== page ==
Everything Bremerton: The corruption of education legislation
By COLLEEN SMIDT
Bremerton Patriot Community Columnist
February 28, 2011 · Updated 12:49 PM
Cuts in public funding and public services to nearly every agency in the state of Washington are inevitable. The current levels of spending are not reasonable or sustainable. Education has and will continue to experience major funding shortfalls while at the same time student performance levels are mandated to improve.
During this past election season, many promises and statements were made by those who now hold elected positions for Kitsap about the issue of education. I spoke personally to many of these individuals. I attended many candidate forums. I watched rebroadcasts of candidate events and forums on TV and YouTube. When candidates said that education would be a priority, I thought they actually meant that education would be a priority. I was very wrong. Needless to say I am extremely disappointed by what is, or in some cases, what is not happening in Olympia. I am referring to the same people who spoke at length to their constituency that, if elected, this time would be different.
First off, the outright theft of federal funds via the EduJobs bill by our elected leadership is disgusting. Edujobs is federal money that was to be given to states for the specific purpose of avoiding layoffs and keeping existing teachers in the classrooms for the upcoming school year.
In late 2010 the state Legislature, at the request of Gov. Chris Gregoire, decided to give the federal money to school districts only to then turn around and deduct that same amount of money from the state monthly apportionment funds. Basically, the state made the entire process a complex shell game of money laundering that used federal money to pay state educational obligations so that state money could be kept and diverted to other special interest programs.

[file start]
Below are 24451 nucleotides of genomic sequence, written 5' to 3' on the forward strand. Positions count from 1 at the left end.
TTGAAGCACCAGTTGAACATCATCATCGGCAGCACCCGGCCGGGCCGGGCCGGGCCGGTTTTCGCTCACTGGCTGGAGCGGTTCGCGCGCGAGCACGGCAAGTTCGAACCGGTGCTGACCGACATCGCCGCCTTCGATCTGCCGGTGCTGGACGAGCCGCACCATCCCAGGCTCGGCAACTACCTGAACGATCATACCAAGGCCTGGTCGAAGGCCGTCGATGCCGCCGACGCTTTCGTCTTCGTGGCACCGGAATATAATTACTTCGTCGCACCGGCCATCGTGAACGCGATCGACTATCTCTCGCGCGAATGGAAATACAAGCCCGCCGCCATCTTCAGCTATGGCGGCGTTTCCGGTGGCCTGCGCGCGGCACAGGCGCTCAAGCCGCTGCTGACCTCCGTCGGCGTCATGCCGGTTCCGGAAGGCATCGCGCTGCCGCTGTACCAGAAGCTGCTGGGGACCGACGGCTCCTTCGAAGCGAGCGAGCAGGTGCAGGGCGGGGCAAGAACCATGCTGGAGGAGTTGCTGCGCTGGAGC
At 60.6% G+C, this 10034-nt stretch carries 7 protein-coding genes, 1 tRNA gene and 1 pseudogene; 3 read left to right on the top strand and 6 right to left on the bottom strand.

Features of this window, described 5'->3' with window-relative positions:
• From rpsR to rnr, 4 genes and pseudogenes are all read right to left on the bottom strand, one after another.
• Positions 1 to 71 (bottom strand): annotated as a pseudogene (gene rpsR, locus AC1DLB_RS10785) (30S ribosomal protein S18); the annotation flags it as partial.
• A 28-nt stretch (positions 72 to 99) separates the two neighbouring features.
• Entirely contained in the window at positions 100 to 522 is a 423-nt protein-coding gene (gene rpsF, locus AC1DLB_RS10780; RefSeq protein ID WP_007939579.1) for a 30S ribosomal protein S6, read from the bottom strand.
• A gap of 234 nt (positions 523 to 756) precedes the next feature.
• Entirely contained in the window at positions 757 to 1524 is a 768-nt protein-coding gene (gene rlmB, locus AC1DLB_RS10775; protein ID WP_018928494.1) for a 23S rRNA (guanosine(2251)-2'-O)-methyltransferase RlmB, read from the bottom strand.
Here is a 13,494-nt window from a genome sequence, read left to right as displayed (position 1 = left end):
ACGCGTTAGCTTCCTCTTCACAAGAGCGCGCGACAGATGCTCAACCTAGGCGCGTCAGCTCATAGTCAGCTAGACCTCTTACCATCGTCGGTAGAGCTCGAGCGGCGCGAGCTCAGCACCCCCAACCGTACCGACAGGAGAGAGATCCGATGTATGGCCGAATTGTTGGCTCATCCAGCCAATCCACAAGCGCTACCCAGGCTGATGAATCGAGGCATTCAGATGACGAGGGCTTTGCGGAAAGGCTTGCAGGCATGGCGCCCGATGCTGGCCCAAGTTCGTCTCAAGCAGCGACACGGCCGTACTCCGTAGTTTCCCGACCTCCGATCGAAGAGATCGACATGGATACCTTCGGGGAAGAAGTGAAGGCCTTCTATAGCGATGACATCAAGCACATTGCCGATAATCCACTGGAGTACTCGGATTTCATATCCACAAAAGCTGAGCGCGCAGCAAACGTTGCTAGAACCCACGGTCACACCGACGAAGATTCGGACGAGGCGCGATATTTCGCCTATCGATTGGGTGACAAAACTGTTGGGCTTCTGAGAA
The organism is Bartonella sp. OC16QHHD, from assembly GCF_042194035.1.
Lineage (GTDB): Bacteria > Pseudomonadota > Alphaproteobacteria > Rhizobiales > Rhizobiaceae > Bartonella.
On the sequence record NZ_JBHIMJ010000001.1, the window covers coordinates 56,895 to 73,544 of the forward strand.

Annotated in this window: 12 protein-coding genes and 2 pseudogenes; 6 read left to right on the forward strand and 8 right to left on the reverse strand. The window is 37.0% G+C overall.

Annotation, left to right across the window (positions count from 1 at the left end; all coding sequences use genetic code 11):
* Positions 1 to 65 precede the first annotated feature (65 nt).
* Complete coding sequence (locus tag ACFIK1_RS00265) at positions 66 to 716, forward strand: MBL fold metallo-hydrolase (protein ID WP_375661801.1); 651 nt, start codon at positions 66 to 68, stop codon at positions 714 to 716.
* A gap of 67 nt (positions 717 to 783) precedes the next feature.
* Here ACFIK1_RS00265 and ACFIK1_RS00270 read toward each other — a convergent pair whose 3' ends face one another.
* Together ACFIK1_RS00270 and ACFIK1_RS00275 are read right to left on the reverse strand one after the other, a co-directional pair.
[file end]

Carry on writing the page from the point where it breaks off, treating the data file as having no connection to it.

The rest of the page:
On top of everything else we have elected leaders like state Sen. Rosemary McAuliffe, D-Bothell, chairwoman of the Senate Committee on Early Learning and K-12 Education, who refused to allow hearings on a measure that would finally authorize districts to staff teachers based on ability and performance instead of seniority. The refusal to move this bill forward for a vote despite some of the biggest numbers ever of non-union groups providing direct testimony in support of the bill borders on negligence and political cowardice.
There is still a chance that the measures could move forward if enough pressure is applied. No bill is truly dead until the Legislature adjourns April 23.
Kitsap legislators, consider this my personal pressure being applied to you to do whatever it takes to move these bills forward in this session. Reform education, stop stealing from it.